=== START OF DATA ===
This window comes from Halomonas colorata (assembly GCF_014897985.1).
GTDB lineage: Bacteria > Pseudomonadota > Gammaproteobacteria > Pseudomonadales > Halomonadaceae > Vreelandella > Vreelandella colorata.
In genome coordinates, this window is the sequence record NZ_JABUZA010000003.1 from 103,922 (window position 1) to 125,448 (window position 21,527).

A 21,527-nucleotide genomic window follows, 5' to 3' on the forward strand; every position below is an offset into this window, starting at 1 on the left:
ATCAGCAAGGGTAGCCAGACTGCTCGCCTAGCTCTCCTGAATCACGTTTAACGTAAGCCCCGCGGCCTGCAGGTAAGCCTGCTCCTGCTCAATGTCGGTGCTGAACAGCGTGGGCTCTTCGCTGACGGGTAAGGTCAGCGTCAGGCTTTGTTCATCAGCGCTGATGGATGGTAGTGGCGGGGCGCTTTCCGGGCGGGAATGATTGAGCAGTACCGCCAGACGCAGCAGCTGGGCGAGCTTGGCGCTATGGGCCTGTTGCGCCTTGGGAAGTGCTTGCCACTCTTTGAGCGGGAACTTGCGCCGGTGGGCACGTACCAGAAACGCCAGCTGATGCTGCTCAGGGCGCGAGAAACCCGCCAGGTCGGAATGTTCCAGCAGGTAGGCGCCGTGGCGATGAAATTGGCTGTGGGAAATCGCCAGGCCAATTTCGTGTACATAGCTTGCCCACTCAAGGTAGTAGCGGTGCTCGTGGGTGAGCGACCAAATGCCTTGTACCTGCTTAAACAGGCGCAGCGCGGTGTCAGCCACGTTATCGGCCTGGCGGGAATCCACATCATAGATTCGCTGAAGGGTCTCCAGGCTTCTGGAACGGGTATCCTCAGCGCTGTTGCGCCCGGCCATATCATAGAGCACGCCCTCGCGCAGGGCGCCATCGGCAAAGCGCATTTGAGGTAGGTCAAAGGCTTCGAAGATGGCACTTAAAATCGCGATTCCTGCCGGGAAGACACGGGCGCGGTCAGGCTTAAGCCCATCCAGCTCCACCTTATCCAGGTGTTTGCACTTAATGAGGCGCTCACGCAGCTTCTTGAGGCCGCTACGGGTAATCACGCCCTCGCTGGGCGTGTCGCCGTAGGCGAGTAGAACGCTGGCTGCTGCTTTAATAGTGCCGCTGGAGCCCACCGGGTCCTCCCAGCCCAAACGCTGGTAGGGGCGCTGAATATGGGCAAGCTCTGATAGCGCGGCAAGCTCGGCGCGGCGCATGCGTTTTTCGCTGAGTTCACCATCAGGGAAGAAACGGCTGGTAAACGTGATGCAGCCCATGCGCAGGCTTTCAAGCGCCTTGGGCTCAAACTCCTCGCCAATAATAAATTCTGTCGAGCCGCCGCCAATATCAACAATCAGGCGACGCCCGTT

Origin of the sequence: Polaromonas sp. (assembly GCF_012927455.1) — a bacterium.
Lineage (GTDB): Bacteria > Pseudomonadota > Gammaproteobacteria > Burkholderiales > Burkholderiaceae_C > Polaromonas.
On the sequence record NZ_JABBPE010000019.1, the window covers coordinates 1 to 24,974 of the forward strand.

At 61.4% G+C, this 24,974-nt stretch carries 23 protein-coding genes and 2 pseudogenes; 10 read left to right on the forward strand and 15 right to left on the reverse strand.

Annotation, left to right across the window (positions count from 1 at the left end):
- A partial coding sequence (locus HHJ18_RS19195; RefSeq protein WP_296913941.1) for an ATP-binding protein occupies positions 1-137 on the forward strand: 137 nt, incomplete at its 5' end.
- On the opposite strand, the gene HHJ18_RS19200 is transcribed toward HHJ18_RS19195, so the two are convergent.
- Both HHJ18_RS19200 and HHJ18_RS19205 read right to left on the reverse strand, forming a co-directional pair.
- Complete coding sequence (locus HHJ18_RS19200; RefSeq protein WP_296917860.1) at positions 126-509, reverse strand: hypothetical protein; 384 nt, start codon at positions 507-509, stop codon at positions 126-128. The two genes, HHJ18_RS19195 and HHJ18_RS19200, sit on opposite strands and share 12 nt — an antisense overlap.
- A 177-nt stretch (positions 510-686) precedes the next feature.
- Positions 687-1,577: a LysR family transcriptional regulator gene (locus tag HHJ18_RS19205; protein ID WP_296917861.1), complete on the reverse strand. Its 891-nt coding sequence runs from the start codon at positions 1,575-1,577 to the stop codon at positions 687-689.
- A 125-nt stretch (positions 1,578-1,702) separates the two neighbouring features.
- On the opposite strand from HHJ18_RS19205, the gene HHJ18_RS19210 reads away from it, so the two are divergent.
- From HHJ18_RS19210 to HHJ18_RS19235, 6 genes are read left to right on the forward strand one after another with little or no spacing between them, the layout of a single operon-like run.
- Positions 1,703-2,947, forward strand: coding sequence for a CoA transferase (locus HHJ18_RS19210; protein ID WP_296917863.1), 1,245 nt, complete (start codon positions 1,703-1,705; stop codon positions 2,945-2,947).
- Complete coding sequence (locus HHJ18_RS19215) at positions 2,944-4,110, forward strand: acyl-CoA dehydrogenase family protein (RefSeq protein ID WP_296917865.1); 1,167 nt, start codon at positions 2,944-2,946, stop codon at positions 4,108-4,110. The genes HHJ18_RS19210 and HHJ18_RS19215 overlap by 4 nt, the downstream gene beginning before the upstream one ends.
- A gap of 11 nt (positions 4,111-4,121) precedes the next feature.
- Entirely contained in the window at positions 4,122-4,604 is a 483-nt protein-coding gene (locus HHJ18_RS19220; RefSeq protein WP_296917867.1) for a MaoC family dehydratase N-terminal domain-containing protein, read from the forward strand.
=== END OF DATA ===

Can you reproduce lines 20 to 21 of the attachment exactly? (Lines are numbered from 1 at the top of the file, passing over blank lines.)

- Positions 1,703-2,947, forward strand: coding sequence for a CoA transferase (locus HHJ18_RS19210; protein ID WP_296917863.1), 1,245 nt, complete (start codon positions 1,703-1,705; stop codon positions 2,945-2,947).
- Complete coding sequence (locus HHJ18_RS19215) at positions 2,944-4,110, forward strand: acyl-CoA dehydrogenase family protein (RefSeq protein ID WP_296917865.1); 1,167 nt, start codon at positions 2,944-2,946, stop codon at positions 4,108-4,110. The genes HHJ18_RS19210 and HHJ18_RS19215 overlap by 4 nt, the downstream gene beginning before the upstream one ends.